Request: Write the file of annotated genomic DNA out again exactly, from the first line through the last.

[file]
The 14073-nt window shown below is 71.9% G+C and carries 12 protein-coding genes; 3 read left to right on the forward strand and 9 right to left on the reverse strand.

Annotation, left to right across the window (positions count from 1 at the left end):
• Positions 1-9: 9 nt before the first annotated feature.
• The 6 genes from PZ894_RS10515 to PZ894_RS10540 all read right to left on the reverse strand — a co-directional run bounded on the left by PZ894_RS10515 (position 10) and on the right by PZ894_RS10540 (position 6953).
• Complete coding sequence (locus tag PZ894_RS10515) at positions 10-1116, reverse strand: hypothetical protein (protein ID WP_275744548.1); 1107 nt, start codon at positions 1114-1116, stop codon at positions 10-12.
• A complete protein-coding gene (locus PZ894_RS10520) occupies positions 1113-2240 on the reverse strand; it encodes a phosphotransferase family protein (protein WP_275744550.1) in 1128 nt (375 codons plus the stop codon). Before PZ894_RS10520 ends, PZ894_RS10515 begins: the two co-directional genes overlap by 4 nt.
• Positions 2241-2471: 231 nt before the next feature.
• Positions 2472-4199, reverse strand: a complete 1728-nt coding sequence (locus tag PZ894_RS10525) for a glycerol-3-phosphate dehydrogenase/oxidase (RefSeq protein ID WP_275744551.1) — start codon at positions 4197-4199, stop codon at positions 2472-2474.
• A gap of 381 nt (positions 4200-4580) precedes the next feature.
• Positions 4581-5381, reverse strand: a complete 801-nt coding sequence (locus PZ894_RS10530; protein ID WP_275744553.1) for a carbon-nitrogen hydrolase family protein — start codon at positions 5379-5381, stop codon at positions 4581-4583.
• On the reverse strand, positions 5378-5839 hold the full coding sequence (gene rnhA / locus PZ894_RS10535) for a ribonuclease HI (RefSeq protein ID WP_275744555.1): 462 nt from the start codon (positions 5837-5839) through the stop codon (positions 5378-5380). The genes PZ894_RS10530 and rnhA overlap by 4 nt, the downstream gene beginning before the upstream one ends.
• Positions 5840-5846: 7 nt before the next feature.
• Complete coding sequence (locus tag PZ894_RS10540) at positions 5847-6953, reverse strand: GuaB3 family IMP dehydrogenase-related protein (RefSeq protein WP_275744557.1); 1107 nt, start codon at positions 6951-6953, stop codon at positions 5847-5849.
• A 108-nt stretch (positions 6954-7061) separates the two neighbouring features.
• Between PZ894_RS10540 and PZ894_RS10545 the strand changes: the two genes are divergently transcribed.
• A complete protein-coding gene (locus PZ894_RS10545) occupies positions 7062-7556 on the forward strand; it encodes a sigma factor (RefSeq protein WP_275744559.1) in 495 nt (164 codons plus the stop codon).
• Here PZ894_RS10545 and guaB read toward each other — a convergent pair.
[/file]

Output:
The 14073-nt window shown below is 71.9% G+C and carries 12 protein-coding genes; 3 read left to right on the forward strand and 9 right to left on the reverse strand.

Annotation, left to right across the window (positions count from 1 at the left end):
• Positions 1-9: 9 nt before the first annotated feature.
• The 6 genes from PZ894_RS10515 to PZ894_RS10540 all read right to left on the reverse strand — a co-directional run bounded on the left by PZ894_RS10515 (position 10) and on the right by PZ894_RS10540 (position 6953).
• Complete coding sequence (locus tag PZ894_RS10515) at positions 10-1116, reverse strand: hypothetical protein (protein ID WP_275744548.1); 1107 nt, start codon at positions 1114-1116, stop codon at positions 10-12.
• A complete protein-coding gene (locus PZ894_RS10520) occupies positions 1113-2240 on the reverse strand; it encodes a phosphotransferase family protein (protein WP_275744550.1) in 1128 nt (375 codons plus the stop codon). Before PZ894_RS10520 ends, PZ894_RS10515 begins: the two co-directional genes overlap by 4 nt.
• Positions 2241-2471: 231 nt before the next feature.
• Positions 2472-4199, reverse strand: a complete 1728-nt coding sequence (locus tag PZ894_RS10525) for a glycerol-3-phosphate dehydrogenase/oxidase (RefSeq protein ID WP_275744551.1) — start codon at positions 4197-4199, stop codon at positions 2472-2474.
• A gap of 381 nt (positions 4200-4580) precedes the next feature.
• Positions 4581-5381, reverse strand: a complete 801-nt coding sequence (locus PZ894_RS10530; protein ID WP_275744553.1) for a carbon-nitrogen hydrolase family protein — start codon at positions 5379-5381, stop codon at positions 4581-4583.
• On the reverse strand, positions 5378-5839 hold the full coding sequence (gene rnhA / locus PZ894_RS10535) for a ribonuclease HI (RefSeq protein ID WP_275744555.1): 462 nt from the start codon (positions 5837-5839) through the stop codon (positions 5378-5380). The genes PZ894_RS10530 and rnhA overlap by 4 nt, the downstream gene beginning before the upstream one ends.
• Positions 5840-5846: 7 nt before the next feature.
• Complete coding sequence (locus tag PZ894_RS10540) at positions 5847-6953, reverse strand: GuaB3 family IMP dehydrogenase-related protein (RefSeq protein WP_275744557.1); 1107 nt, start codon at positions 6951-6953, stop codon at positions 5847-5849.
• A 108-nt stretch (positions 6954-7061) separates the two neighbouring features.
• Between PZ894_RS10540 and PZ894_RS10545 the strand changes: the two genes are divergently transcribed.
• A complete protein-coding gene (locus PZ894_RS10545) occupies positions 7062-7556 on the forward strand; it encodes a sigma factor (RefSeq protein WP_275744559.1) in 495 nt (164 codons plus the stop codon).
• Here PZ894_RS10545 and guaB read toward each other — a convergent pair.